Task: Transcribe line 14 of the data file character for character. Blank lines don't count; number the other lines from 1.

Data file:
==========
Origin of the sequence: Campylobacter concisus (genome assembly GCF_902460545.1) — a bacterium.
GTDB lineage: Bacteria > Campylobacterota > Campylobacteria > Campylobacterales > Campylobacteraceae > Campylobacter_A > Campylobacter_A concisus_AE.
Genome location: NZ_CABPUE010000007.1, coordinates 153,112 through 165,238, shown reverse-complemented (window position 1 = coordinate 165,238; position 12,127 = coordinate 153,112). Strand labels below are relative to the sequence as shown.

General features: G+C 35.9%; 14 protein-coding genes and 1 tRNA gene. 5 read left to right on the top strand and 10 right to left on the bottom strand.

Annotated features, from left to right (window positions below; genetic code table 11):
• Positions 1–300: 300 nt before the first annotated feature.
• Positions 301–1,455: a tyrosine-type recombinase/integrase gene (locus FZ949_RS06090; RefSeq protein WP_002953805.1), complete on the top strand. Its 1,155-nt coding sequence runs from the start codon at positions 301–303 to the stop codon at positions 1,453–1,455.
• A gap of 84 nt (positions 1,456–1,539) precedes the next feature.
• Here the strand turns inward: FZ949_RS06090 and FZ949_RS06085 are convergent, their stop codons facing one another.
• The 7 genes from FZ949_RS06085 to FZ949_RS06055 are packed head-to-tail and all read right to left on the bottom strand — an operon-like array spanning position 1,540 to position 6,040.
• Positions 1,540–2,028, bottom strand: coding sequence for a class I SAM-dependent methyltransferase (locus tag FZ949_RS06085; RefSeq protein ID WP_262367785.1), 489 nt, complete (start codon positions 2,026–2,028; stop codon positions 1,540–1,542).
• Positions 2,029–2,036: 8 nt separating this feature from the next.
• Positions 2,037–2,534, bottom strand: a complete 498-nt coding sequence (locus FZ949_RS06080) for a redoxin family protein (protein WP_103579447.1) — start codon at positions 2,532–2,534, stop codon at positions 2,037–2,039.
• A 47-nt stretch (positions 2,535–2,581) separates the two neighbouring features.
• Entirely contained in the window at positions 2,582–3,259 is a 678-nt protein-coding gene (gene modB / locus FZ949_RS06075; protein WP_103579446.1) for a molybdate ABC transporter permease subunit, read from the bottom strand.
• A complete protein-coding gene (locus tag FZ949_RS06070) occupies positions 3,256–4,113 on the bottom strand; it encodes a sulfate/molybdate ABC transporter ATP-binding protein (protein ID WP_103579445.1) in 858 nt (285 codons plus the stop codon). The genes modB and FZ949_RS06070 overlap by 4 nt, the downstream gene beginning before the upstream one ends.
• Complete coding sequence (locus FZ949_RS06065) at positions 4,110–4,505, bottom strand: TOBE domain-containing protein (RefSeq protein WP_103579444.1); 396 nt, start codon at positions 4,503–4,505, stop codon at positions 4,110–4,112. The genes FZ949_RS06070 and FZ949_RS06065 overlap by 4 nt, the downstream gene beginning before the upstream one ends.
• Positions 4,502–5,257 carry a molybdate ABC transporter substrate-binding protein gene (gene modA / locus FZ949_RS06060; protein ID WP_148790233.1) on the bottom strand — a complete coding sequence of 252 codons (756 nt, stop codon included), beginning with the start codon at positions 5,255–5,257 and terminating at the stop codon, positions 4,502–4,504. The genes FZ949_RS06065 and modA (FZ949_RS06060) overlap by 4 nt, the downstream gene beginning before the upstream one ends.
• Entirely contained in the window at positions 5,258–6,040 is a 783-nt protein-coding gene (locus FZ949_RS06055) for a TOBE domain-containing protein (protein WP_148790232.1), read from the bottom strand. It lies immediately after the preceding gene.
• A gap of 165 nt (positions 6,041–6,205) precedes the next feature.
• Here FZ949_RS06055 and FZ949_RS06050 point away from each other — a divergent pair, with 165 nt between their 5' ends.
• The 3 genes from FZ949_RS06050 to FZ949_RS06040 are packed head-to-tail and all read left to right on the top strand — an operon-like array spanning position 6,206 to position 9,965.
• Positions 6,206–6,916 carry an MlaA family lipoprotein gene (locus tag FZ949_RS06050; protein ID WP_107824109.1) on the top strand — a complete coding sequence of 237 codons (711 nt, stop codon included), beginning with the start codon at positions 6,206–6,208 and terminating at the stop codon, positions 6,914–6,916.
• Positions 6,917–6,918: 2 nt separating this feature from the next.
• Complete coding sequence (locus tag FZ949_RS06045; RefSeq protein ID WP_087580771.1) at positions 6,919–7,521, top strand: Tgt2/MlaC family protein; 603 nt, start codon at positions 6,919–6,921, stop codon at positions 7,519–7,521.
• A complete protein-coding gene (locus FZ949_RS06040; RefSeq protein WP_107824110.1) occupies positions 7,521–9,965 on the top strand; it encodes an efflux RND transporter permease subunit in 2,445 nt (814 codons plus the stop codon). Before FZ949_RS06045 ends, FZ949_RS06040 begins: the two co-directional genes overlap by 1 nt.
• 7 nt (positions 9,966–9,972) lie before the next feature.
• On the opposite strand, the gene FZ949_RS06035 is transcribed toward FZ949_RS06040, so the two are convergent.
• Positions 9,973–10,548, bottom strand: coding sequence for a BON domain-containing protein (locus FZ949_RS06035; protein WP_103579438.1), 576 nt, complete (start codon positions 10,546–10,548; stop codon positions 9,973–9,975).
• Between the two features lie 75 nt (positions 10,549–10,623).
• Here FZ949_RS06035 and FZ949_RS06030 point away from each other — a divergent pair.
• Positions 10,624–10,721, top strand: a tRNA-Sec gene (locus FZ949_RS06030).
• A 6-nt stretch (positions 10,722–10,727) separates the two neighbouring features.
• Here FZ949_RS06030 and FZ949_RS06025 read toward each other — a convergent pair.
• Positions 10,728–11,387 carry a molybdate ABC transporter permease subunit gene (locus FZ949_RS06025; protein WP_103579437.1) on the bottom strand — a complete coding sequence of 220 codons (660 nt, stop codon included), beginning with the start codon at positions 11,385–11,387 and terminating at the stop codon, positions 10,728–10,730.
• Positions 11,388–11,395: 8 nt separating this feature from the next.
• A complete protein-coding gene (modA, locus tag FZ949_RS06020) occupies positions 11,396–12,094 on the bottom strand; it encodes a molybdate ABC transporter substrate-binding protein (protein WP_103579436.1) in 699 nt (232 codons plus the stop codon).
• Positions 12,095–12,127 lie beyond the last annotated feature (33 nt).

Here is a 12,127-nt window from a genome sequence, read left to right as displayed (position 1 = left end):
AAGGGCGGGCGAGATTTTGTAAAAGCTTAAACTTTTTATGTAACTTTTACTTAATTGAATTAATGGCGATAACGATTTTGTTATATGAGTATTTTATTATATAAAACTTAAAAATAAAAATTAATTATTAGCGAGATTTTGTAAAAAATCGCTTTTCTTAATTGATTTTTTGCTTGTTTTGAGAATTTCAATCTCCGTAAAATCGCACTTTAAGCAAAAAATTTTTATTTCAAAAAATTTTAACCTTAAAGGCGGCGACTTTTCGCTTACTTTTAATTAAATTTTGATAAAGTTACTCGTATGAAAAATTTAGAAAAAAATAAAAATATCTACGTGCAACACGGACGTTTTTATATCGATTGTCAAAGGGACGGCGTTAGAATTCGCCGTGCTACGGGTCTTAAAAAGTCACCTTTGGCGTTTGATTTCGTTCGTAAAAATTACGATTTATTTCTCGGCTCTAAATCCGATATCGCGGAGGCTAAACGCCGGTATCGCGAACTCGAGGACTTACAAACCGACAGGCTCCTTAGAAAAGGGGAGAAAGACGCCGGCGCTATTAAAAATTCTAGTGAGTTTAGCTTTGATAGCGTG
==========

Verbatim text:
• A 47-nt stretch (positions 2,535–2,581) separates the two neighbouring features.